Carefully laid marketing plans for some of the year’s top book titles have been obliterated. In one of many severe disruptions to the New York business world caused by last week’s terrorist attack, the publishing world is reeling.
That doesn’t bode well for highly anticipated fall titles like “Jack,” the memoir of former G.E. chief Jack Welch; Salman Rushdie’s new novel, “Fury”; or Stephen Ambrose’s new book about WWII, “The Wild Blue.”
Traffic of manuscripts and proposals — generally heavy this time of year — has nearly come to a standstill. Publishers are buying few new books, but are rushing back to press old books on Osama bin Laden, the World Trade Center and anything bearing messages of spiritual uplift.
America is still buying books. At Barnes & Noble superstores last Tuesday, sales dropped 55% compared to Sept. 11, 2000 — but were up more than 4% last weekend over the same period last year.
Yet readers’ priorities have changed.
On Amazon’s bestseller list, updated hourly, two of the top three Tuesday were a book on germ warfare and a university press book on the Twin Towers. Books on 16th century French soothsayer Nostradamus are flying out of bookstores faster than novels by John Grisham or Michael Crichton.
Rushdie is one of several authors to cancel his fall book tour. Ambrose’s book tumbled from the top of bestseller lists to No. 35 on Amazon’s list this week.
And Welch, who sold his memoir to Warner Books for a record $7.1 million, watched his publicity campaign, timed to coincide with an ill-fated national on-sale date of Sept. 11, evaporate.
Warner Books chief Lawrence Kirschbaum has said his company needs to sell 1 million copies of the Welch book to turn a profit. That could be hard to achieve after the cancellation of Welch’s appearances on the Fox News Channel, “The Tonight Show,” “Charlie Rose” and “The Don Imus Show,” as well as last Thursday’s Vanity Fair-sponsored party at the Four Seasons.
While “Jack” was the second bestselling title on Amazon Tuesday, sales at B&N were said to be 50% below projections last weekend.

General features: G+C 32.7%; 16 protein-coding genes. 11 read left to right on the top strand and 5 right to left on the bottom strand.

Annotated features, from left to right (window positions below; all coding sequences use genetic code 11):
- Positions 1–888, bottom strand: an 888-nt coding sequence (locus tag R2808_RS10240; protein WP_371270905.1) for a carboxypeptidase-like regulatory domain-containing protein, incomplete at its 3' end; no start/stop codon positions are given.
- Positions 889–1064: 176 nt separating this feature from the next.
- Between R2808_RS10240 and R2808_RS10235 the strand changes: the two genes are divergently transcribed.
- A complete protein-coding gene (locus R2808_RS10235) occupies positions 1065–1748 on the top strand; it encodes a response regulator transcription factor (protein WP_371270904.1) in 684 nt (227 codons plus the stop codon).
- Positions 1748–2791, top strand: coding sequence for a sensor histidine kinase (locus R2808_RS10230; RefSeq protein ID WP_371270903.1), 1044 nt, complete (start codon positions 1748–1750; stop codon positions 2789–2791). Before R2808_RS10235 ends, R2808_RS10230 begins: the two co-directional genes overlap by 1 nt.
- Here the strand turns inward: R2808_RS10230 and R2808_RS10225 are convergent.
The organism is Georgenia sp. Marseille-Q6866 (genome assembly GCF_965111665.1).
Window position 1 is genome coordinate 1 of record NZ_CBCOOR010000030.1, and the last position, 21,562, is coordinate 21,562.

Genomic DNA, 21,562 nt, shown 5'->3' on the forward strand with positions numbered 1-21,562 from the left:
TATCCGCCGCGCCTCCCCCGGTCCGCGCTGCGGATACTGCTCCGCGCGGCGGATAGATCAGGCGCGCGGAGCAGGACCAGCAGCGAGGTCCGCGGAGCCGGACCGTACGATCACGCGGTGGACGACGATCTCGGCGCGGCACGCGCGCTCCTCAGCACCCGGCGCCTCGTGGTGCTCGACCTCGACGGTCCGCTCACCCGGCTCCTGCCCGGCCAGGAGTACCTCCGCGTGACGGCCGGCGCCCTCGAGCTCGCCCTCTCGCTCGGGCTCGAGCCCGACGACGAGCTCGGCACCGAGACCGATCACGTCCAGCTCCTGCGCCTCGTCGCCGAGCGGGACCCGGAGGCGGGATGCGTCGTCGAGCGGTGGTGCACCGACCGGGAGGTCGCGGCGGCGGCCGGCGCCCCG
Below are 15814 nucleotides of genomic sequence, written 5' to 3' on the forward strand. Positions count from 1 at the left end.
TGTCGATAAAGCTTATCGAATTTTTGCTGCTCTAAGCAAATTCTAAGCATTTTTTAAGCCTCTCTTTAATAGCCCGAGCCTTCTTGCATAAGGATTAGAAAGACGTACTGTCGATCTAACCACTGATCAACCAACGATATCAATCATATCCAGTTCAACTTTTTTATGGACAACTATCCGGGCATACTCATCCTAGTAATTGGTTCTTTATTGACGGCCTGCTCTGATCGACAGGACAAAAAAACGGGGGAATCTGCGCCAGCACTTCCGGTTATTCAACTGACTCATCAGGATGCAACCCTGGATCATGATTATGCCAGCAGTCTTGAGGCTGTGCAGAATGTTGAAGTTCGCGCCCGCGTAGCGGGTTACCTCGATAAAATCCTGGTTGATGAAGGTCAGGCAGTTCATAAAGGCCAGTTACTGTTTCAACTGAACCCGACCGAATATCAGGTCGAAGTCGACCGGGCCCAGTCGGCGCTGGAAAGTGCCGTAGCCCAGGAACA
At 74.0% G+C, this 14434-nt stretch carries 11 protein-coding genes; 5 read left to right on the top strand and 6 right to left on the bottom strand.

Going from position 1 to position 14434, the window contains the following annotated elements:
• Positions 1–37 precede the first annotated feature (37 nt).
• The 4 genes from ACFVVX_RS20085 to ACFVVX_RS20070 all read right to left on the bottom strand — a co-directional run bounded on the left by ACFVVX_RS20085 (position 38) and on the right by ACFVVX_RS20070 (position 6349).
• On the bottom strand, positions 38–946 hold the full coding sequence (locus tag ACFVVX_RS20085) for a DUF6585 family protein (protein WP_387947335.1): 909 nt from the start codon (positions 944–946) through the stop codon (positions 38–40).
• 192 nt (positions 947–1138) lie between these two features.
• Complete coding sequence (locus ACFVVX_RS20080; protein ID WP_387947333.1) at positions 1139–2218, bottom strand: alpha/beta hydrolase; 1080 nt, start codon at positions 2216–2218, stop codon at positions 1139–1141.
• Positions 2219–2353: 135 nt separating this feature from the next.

An exec at a rival house said “Jack” could go down as one of the great publishing disasters — an idea Warner Books veep and executive editor Rick Wolff laughs off.
“I do believe when things get back to a sense of normalcy, the book will have a long and healthy life,” said Wolff. The house declined to make sales figures available, and plans to relaunch “Jack” next month.
Among books being rushed into the market are CNN producer Peter Bergen’s “Holy War Inc.: Inside the Secret World of Osama bin Laden” from the Free Press and “God Bless America,” a collection of essays on the attacks to be crash published by Judith Regan at HarperCollins.
And now, Talk-Miramax’s $3 million, two-book deal with Mayor Rudy Giuliani in January seems like a sterling investment.
But submissions of new manuscripts are “very minimal” said Maria Campbell, who runs the scouting agency Maria Campbell Associates. “The majority of agents are pulling back, waiting and focusing on books that can somehow be relevant without in any way appearing exploitative,” she said.
Even agents following up on submissions made prior to last week have been hampered by the continued unreliability of Gotham phone service. And many are contemplating whether to attend the year’s biggest rights bazaar, the Frankfurt Book Fair, which unfolds in Germany in early October.
This caps a dismal year for Hollywood book agents, who’ve survived a recession in book option prices and a threatened work stoppage only to find their biz in a tailspin again last week.
“The idea of going to 15 people on a Friday night and expecting an offer on Monday morning just does not exist anymore in the book world,” said Sterling Lord Literistic agent Jody Hotchkiss, whose Greenwich Village office was shuttered last week. In the wake of last week’s attack, Hotchkiss said he’s stopped shopping all violent books — not just books on terrorism.
Trident Media Group head Robert Gottlieb said he, too, is steering his clients away from “the traditional bloody scenarios,” though he predicted fiction dealing with military action and international intrigue won’t vanish for long.
“After the Gulf War, the interest in techno-thrillers and geopolitical thrillers did not wane,” said Gottlieb. “The classical thriller which goes back to the ‘Day of the Jackal’ will continue to thrive.”
Penguin-Putnam, whose Hudson Street office is roughly 15 blocks from the World Trade Center, certainly hopes so. The house is hoping for delivery later this year of the next Tom Clancy novel, part of a two-book, $45 million investment in Clancy inked last September.
Clancy, one of the few fiction writers who might have dreamed up a scenario akin to last week’s attacks, was a fixture on the airwaves last week. His management company, AMG, confirmed Tuesday that his new book would be a Jack Ryan novel. It’s said to be a prequel, one that could eventually serve as a star vehicle for Ben Affleck.
But the terrorist attacks have left little appetite for at least one book that had the misfortune to come out last week: “Nine Minutes, Twenty Seconds,” an account of a commuter airplane crash in 1995 that killed 10 people. The author, Doug Clegg, is going ahead with his book tour, but he may find his readings sparsely populated.
“We have 12 copies and none of them have sold,” says Kevin Sampsell, who works at Powell’s City of Books in Seattle.